Circulate on Fridays is our weekly wrap up of the circular economy knowledge we’ve hoovered up this week. Have you got a tip for us? Get in touch on Twitter, @circulatenews.
With companies like Facebook and Amazon changing so many aspects of the way we live, one thing they are yet to disrupt is the model of capitalism itself. That’s the theme of this week’s Babbage podcast from the Economist, in which Kenneth Cukier sits down with Douglas Rushkoff to ask if today’s tech giants are responsible for ‘reprogramming capitalism’. Rushkoff’s assertion is that whilst the big digital players of the 21st century might look and behave differently, they’re still based on a model of extraction that is woefully outdated. Is it time for an upgrade?
NewCo Shift is becoming a regular feature here on Circulate on Fridays, with a steady stream of commentary on society, economics and technology, and there were two standout pieces from this week. First up, Chris Newman provides a shovelful of systems thinking for the agriculture sector, challenging the notion that we need a second ‘green revolution’ in order to feed a growing global population. He says that we don’t have a food shortage problem, but misplaced mindsets and priorities, summed up beautifully in the statement:
…nowhere is it written that a 21st century approach MUST involve advanced technology, precision-everything, and patching together a broken food system with duct tape made out of patents.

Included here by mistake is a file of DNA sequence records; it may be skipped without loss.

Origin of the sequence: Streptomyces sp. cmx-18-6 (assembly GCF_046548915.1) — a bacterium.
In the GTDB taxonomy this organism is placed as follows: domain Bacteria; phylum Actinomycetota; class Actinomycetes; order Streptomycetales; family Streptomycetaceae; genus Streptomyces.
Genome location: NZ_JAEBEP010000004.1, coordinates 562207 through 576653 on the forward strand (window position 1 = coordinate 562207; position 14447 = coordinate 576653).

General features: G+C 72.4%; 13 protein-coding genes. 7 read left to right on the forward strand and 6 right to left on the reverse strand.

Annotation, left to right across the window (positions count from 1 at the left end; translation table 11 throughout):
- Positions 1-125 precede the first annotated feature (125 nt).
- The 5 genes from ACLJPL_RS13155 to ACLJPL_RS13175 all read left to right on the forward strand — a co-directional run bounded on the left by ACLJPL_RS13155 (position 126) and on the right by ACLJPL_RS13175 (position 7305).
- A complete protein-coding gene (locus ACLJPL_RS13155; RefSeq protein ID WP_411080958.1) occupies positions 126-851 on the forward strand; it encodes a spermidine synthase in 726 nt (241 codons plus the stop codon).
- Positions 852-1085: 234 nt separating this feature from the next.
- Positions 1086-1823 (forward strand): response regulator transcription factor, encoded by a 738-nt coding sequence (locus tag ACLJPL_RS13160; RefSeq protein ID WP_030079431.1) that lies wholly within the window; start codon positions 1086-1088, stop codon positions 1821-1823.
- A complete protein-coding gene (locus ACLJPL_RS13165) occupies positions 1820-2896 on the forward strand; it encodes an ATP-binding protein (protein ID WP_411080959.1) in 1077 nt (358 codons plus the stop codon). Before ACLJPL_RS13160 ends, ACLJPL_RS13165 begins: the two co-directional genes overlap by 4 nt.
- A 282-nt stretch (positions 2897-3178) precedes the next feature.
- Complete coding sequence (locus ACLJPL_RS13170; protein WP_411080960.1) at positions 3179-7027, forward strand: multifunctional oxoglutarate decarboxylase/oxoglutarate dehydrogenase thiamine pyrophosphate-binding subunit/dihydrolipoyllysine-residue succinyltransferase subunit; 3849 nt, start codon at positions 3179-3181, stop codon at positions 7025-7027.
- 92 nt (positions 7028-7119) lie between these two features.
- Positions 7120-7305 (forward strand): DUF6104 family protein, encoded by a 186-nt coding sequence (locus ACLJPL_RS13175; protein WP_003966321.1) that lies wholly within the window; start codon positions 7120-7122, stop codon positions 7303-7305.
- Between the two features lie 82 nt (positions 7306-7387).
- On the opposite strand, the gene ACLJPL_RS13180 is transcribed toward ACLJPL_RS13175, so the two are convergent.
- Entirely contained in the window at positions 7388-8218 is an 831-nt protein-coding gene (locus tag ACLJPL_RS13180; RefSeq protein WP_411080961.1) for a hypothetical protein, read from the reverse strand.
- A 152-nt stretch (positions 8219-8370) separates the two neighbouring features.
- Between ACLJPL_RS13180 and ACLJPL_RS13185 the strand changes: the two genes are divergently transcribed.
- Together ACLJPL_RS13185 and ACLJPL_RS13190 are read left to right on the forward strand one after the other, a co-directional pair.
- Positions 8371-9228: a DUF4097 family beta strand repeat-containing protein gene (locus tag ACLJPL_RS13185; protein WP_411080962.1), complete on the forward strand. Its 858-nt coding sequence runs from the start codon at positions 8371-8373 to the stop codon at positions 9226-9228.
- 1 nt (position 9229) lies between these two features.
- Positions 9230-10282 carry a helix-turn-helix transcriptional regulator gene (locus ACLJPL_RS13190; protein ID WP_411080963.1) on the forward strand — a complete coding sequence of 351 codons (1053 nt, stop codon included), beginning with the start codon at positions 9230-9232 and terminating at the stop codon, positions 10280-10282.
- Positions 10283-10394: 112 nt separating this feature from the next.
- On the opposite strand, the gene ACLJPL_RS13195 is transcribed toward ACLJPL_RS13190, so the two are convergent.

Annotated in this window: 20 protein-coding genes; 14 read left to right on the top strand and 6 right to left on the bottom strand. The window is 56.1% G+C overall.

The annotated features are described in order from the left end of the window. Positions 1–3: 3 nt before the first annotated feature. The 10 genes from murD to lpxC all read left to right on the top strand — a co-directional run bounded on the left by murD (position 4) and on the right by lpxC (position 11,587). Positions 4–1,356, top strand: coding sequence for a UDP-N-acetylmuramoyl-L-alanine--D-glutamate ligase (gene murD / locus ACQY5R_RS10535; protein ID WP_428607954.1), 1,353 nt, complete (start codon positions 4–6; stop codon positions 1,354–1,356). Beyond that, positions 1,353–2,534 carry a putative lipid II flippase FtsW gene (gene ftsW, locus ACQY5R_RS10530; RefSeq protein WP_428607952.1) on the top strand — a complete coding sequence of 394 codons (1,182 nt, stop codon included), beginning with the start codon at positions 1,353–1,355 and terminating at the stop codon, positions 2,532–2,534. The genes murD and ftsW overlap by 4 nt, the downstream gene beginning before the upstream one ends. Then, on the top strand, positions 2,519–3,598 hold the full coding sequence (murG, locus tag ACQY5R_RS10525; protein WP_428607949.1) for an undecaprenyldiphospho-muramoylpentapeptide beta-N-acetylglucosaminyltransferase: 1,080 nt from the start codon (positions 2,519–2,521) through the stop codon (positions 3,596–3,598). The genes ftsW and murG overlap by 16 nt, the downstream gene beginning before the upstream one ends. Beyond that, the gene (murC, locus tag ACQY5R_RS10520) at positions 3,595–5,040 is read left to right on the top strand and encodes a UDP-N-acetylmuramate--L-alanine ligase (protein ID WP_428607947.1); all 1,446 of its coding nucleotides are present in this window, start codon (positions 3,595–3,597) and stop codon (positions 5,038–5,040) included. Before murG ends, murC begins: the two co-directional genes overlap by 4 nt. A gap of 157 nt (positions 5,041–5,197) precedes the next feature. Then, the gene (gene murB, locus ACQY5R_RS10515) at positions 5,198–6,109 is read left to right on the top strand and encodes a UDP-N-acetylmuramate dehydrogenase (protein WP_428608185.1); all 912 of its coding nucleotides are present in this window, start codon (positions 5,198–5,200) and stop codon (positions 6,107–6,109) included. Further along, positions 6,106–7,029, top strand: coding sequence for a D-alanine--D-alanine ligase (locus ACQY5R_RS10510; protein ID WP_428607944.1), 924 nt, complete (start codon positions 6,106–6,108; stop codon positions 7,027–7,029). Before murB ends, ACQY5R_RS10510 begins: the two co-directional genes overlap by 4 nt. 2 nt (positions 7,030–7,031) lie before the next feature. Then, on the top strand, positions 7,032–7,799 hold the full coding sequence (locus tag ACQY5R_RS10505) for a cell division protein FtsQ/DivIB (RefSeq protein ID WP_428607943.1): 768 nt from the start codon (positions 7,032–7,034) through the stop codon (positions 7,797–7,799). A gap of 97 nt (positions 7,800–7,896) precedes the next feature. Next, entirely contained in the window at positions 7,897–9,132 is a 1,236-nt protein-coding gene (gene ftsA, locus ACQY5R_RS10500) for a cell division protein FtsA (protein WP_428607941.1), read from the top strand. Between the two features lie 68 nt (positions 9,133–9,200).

Secondly, and staying on the food theme, Russ Roberts introduces us to ‘emergent order in our daily lives’. Following the humble story of someone buying bread, Roberts illustrates how our economy is complex and adaptive, coordinated not by a top-down ‘tzar’, but by constant, silent feedback loops. It led us to ask again why we treat the economy like it’s a linear, predictable, controllable machine. Russ has turned his 4,000 word article into an animated poem, a practice that frankly doesn’t happen enough. More poems!
Economic Times of India has a great feature on how the market for sharing products, rather than owning them, is taking off in an Indian context. For long-time sharing economy fans, it’s easy to get bogged down in controversy surrounding big names like AirBnB and Uber, and the conflation of terms like ‘on-demand’ and ‘gig’ economy can be a turn off. This article offers a fresh perspective, with new case studies in clothing, furniture and home appliances, asking important questions about how businesses can maximise use of assets – crucial for the circular economy discussion.
Over 2 million people have seen this animation since it was released on Wednesday, but if you’re not yet one of them, find five minutes to watch the latest short from Munich based design studio Kurzgestagt. ‘Optimistic Nihilism’ quickly skirts around existential crisis and inspired us with the notion that “if the universe has no principles, the only principles relevant are the ones we decide on”.
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